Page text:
Looking back now, the American effort in Vietnam appears to Baughn to have been “a lost cause just waiting to happen.” Baughn points out that American military defeated the NVN in battle after battle, but never broke their will to fight. “During most of the war, the map that General O'Donnell was briefed from in 1962 changed very little in relation to the huge American effort in Vietnam. The red and the white would flow back and forth. During the day the white or the SVN controlled areas would increase. But as a rule, at night much of the white turned to red. And in April of 1975 it all became red.”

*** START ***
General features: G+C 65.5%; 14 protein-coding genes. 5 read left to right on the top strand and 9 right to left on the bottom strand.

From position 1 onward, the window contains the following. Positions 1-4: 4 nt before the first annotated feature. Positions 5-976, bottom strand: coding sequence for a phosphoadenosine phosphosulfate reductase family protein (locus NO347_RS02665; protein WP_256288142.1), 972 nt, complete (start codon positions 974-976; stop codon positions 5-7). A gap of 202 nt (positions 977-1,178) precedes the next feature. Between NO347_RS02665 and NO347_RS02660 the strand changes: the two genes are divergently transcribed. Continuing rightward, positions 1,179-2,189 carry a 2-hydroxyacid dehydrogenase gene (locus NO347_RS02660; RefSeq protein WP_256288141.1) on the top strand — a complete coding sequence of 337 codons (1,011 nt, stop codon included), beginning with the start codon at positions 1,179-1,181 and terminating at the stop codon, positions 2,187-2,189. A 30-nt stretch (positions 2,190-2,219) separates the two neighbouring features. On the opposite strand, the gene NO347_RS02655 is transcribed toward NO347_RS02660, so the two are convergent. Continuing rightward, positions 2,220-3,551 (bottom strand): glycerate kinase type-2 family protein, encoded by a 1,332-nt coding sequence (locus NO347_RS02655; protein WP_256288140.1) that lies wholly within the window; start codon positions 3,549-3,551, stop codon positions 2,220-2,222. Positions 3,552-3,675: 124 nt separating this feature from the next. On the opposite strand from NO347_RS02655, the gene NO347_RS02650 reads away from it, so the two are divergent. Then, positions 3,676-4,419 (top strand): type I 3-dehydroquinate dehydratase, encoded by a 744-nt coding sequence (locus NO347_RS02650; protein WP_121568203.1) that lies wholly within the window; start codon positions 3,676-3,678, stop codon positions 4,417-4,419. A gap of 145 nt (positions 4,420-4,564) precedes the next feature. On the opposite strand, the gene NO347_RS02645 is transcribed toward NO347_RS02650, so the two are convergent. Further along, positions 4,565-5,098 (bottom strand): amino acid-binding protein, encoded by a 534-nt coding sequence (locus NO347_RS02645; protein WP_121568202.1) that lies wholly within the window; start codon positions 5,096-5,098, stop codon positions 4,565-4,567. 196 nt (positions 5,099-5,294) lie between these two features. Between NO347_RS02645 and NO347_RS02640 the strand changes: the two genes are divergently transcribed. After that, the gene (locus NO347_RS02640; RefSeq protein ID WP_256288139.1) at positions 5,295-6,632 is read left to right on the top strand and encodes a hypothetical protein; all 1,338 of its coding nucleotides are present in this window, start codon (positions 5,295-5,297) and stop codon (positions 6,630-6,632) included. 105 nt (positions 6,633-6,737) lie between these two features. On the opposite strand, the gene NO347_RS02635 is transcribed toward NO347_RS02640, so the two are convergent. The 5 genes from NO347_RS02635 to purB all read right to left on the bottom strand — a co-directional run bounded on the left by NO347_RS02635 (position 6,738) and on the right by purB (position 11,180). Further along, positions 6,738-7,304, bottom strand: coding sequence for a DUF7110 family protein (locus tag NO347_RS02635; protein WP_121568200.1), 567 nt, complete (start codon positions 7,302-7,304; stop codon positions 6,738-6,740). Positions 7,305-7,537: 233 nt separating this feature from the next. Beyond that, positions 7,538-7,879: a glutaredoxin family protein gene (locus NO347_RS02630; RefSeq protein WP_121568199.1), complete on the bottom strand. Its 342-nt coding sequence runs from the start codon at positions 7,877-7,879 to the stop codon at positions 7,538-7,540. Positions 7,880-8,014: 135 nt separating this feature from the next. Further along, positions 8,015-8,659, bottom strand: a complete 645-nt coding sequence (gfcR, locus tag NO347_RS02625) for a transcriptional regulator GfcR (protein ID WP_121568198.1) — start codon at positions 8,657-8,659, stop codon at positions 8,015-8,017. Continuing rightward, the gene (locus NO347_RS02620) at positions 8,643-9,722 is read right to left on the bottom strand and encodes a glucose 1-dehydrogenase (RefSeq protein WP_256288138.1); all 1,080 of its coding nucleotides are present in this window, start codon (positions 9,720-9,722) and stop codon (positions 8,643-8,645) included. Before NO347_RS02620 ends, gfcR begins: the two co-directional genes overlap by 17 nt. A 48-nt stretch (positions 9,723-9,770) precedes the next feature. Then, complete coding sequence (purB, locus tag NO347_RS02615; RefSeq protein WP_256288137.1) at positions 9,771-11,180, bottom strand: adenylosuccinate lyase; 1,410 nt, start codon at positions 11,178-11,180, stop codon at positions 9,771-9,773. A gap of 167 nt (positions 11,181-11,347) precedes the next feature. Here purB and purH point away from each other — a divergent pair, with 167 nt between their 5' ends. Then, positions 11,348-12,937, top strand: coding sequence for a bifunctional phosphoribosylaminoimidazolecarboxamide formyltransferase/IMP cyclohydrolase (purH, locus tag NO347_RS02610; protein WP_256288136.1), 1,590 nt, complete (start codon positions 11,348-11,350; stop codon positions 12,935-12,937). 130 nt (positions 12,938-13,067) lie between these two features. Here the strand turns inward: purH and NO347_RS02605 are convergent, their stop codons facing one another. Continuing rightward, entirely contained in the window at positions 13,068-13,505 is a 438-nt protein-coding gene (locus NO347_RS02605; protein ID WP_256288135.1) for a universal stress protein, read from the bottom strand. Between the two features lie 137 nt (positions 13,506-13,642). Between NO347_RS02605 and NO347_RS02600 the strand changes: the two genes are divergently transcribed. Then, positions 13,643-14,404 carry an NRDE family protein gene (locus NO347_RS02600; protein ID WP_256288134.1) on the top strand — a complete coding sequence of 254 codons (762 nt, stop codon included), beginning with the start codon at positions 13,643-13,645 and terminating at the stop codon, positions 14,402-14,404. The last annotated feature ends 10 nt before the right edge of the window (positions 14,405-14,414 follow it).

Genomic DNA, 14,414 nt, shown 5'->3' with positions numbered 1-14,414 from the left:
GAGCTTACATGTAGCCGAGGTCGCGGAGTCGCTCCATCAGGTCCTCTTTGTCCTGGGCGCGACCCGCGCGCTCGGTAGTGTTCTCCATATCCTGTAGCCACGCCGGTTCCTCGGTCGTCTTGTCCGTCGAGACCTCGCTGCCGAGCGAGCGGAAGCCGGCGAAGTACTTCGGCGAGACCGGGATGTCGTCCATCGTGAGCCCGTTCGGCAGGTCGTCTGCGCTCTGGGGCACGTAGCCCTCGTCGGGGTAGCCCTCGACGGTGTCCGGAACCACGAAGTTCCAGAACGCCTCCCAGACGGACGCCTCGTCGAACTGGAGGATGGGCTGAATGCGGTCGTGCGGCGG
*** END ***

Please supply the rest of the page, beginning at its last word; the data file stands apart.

“I reject the notion that Vietnam was a military defeat. It was anything but that. It was political defeat, lead by a liberal press and timid politicians—pure and simple. The NVN could have been defeated militarily had we chosen to apply our military power decisively. And of course, this could have been done without the use of nuclear weapons. But even if we had defeated them militarily, I am convinced that the NVN’s will to fight would never have been broken. Up to the very end, the NVN had less of everything than the SVN, except their will to win.”